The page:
Updated: Mar 8
As an author, which also entails being a proof-reader and editor, I have an eye for such things. Correcting spelling and grammar in my head as I read anything (and I read a LOT) is second nature to me. Fortunately for my own peace of mind, I don’t get upset about little typos and such when people post on their personal profiles on Facebook and so on. Trust me, I am not the best typist when it comes to smartphones, either. I never thought I had big fingers until those were invented. Haha!
And typing a quick update on your life and such isn’t really the place where you have to spellcheck everything. Despite being a perfectionist, I don’t see that this is necessary, so if you’re one of my many FB friends, don’t feel intimidated or judged.
However, when I buy a book on Kindle and the spelling and grammar is poor, the formatting all over the place and some sentences don’t even make any sense, that’s when things get hairy. After all, I write books, too. And for people to abuse the opportunity to publish so easily by drowning good, quality work in such poor quality works hurts all serious Indie authors. Besides, if you pay for it, you want a return on your money. And before you think, it’s cool to publish a book just because it’s the latest fad, please think again. I appeal to your conscience.
Yes, the odd typo might slip through undetected, even on the third editing read, but when your work is near illegible, that’s not funny anymore. Nowadays, you can learn how to spellcheck and grammar check yourself through various online forum posts, YouTube videos and so on. The print version books on Author Central even provide free templates in all sizes for you to use. So there is no reason why one heading should be in Times New Roman, size 24 and the other in Calibri, size 36, for example. Not to mention that one has a different formatting than the other.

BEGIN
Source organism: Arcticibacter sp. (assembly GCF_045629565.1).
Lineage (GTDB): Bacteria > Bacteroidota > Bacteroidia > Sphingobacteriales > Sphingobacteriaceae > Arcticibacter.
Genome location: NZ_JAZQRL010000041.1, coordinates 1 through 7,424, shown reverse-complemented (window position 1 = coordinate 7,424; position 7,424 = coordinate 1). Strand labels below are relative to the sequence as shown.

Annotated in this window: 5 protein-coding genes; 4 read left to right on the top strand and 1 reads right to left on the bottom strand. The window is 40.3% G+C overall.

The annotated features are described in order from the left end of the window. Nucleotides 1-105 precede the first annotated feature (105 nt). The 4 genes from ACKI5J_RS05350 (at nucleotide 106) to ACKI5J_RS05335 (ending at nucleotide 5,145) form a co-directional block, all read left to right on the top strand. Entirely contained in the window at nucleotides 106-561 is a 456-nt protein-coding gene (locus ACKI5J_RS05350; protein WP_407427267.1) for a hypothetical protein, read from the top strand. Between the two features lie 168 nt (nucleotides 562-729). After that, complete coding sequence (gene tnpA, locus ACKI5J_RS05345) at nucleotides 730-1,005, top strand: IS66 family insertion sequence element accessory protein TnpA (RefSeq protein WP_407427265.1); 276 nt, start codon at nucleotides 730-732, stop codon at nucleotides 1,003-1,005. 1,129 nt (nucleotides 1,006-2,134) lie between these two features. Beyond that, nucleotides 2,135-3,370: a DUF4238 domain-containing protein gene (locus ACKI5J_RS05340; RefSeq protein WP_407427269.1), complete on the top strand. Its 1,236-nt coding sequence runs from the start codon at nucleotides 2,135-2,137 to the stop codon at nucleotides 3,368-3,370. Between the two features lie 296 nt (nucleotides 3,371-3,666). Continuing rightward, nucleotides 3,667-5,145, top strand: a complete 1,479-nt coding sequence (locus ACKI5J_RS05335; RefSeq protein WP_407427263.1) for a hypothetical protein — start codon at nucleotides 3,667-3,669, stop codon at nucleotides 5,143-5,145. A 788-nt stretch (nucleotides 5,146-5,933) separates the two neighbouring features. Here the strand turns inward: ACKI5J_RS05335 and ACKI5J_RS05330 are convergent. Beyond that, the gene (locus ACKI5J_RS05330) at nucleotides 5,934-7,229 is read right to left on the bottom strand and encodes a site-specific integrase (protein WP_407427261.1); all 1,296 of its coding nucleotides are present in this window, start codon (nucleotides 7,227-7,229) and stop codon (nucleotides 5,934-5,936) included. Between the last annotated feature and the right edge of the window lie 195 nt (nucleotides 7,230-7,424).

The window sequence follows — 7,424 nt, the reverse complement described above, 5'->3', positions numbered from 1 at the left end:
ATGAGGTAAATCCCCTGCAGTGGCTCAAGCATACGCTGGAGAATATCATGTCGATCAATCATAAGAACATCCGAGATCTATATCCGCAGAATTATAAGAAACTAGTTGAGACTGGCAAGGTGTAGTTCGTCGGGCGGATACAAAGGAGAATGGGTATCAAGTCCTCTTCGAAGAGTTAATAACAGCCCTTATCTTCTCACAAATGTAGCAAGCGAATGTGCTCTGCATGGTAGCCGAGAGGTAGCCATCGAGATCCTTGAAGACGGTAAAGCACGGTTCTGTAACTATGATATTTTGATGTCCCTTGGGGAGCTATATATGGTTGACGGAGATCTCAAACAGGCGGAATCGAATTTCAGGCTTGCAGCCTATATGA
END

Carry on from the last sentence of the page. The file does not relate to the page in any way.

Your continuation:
If you’d like to learn some more, but can’t face working your way through a dry textbook full of technical terms, I greatly recommend the following book by Patricia T. O’Connor, Woe Is I: The Grammarphobe’s Guide to Better English in Plain English. I promise, rather than falling asleep over it or tearing your hair out by the roots, you’ll be laughing tears. And as we’ve learned in my earlier blog post The Truth About Learning, you learn best when it’s fun. So this is a no-brainer!
So let’s face it and look at the 10 most common grammatical errors people make. And yes, they are way more common than you might think.
Grammar Error #1
Seems an obvious one, but you won’t believe how often these two are used interchangeably!
Please, make sure, you are clear on which one is appropriate to use in any given context.
Grammar Error #2
Another big one, probably more commonly confused. Here is what it means:
I won’t confuse you with big words like possessive pronouns. Those are not necessary to know, anyhow, unless you’re studying English literature or something similar or are a language teacher. Important is how you use them and that you understand what the meaning behind them is.
Take time to learn this and if you have any questions, don’t be shy to pop me a mail to firstname.lastname@example.org and ask. I’m happy to help make this world a better place and quality in the use of language is part of this.